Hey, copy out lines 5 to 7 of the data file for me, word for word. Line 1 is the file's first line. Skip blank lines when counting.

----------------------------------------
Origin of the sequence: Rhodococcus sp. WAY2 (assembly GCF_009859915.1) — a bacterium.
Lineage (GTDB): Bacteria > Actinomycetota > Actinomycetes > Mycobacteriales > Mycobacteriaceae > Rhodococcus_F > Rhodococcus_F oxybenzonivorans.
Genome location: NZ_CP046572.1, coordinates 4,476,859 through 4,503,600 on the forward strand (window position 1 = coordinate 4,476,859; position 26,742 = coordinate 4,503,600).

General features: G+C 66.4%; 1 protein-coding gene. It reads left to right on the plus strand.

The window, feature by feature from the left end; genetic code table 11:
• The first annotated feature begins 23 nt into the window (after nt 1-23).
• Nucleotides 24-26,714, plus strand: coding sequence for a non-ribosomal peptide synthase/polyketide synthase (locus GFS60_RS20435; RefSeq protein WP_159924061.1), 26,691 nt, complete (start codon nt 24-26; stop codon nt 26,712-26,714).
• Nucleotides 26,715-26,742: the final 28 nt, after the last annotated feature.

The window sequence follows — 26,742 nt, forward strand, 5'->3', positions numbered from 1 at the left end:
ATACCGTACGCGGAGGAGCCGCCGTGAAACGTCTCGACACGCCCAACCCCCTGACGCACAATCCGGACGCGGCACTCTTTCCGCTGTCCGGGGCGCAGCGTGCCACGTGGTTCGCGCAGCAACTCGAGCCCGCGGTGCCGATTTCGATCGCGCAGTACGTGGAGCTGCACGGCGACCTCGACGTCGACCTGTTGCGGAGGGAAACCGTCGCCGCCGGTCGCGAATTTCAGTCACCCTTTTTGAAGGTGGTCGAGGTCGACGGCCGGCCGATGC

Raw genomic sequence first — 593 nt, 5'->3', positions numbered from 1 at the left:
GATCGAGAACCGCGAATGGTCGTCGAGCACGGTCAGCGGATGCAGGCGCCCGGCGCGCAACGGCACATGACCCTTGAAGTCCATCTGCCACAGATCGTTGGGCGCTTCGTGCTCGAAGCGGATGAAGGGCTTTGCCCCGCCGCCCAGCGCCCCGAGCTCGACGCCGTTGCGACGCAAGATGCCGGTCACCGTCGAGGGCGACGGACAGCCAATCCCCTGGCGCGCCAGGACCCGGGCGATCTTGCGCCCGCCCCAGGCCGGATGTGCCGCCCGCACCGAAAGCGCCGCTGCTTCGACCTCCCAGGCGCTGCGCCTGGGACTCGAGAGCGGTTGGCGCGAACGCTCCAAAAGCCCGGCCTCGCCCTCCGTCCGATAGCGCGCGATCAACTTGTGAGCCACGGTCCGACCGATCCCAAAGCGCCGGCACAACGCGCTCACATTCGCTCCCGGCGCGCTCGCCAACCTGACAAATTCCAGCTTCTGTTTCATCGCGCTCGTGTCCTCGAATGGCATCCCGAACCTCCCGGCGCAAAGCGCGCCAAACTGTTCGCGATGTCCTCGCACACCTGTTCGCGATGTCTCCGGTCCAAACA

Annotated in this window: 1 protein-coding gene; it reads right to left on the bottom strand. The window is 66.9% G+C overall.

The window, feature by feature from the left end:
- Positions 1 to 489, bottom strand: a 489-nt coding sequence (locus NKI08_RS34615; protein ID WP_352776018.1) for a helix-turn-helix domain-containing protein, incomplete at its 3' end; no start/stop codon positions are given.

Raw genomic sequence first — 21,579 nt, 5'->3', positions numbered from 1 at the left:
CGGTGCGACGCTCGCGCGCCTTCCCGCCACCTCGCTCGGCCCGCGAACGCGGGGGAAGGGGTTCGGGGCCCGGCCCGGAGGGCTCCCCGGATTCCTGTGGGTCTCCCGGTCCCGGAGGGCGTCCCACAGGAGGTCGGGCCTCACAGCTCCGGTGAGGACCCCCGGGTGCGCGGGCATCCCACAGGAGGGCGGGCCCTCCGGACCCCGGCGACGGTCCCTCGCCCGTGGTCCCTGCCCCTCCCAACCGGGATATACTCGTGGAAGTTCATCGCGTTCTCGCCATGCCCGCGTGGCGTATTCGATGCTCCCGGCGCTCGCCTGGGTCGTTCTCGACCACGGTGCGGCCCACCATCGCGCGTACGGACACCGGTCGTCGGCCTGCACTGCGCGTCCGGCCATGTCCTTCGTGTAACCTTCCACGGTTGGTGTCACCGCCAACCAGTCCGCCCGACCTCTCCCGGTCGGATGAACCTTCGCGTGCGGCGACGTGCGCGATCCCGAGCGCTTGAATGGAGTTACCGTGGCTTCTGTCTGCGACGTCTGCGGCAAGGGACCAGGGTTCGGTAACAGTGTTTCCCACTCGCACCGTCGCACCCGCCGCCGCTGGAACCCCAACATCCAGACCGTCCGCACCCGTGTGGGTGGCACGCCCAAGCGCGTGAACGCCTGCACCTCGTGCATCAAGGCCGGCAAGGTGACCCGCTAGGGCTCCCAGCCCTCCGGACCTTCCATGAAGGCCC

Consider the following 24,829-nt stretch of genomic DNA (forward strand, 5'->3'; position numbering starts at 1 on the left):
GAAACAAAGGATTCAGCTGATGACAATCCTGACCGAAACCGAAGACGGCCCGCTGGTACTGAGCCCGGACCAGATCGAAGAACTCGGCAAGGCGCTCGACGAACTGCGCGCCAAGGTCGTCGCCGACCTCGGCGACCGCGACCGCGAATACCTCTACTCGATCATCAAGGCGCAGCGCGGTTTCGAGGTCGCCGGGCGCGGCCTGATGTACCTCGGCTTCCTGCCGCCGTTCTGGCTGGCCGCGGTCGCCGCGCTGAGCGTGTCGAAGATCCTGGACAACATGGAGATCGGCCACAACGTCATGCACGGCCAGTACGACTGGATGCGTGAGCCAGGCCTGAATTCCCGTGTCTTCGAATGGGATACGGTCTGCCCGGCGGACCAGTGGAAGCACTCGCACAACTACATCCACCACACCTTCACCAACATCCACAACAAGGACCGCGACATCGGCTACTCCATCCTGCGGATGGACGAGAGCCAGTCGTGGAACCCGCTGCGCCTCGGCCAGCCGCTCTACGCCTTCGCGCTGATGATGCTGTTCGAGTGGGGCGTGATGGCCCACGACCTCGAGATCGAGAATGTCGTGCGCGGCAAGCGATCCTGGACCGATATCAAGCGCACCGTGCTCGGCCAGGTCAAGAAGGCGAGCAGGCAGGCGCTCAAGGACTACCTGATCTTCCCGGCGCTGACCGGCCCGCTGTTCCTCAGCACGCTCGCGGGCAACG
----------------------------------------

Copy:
The window, feature by feature from the left end; genetic code table 11:
• The first annotated feature begins 23 nt into the window (after nt 1-23).
• Nucleotides 24-26,714, plus strand: coding sequence for a non-ribosomal peptide synthase/polyketide synthase (locus GFS60_RS20435; RefSeq protein WP_159924061.1), 26,691 nt, complete (start codon nt 24-26; stop codon nt 26,712-26,714).